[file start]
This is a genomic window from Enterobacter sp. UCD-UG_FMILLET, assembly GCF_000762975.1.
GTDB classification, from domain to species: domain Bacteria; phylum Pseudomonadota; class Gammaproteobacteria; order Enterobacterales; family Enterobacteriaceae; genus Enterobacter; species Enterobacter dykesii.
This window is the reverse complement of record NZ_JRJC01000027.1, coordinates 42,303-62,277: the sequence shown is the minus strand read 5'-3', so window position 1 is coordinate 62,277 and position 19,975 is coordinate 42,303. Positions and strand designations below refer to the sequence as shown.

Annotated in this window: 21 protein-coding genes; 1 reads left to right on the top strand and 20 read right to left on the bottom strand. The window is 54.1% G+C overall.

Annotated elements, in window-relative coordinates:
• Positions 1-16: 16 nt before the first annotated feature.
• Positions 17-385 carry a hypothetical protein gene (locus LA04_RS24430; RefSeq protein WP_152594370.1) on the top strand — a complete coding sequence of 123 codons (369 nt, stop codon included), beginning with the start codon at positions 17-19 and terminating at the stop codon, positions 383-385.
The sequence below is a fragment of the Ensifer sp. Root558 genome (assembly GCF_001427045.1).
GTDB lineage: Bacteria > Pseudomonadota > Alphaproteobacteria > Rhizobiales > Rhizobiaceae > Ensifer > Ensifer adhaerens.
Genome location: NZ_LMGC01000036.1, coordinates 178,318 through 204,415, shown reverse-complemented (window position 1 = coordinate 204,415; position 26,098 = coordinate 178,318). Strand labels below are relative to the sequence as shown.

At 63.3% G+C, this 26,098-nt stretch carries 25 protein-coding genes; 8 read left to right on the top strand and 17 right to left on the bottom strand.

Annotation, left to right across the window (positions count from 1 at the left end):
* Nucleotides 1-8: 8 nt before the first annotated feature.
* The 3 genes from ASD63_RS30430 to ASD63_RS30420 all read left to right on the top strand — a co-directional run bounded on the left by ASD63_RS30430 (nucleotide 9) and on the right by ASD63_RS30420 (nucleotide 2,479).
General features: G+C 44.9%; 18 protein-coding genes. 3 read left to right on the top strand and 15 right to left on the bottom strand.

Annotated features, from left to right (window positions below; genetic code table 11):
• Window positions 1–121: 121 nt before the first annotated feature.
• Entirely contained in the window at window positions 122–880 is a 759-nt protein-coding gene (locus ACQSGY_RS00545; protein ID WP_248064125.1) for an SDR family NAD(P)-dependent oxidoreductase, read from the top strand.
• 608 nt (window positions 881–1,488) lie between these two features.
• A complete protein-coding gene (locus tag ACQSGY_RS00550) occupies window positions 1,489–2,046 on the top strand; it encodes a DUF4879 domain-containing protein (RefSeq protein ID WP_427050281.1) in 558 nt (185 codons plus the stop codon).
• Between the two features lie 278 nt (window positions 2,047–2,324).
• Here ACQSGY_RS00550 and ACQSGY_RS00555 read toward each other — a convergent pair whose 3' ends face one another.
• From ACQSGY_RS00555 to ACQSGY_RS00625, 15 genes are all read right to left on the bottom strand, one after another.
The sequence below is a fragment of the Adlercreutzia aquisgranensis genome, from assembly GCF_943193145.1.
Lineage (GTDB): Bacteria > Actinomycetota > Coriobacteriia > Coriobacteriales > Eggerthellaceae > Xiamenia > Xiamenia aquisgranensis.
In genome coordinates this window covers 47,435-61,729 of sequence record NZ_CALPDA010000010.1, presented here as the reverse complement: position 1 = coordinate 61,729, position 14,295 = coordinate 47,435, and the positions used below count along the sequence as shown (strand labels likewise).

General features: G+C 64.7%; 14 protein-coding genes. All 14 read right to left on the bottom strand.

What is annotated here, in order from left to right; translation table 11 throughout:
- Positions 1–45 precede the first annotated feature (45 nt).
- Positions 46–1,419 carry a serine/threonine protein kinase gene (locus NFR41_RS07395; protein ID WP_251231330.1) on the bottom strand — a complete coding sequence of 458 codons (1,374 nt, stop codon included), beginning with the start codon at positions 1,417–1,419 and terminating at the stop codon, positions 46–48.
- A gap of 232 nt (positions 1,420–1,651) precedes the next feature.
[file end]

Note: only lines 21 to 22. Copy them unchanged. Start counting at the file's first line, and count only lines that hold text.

• Between the two features lie 278 nt (window positions 2,047–2,324).
• Here ACQSGY_RS00550 and ACQSGY_RS00555 read toward each other — a convergent pair whose 3' ends face one another.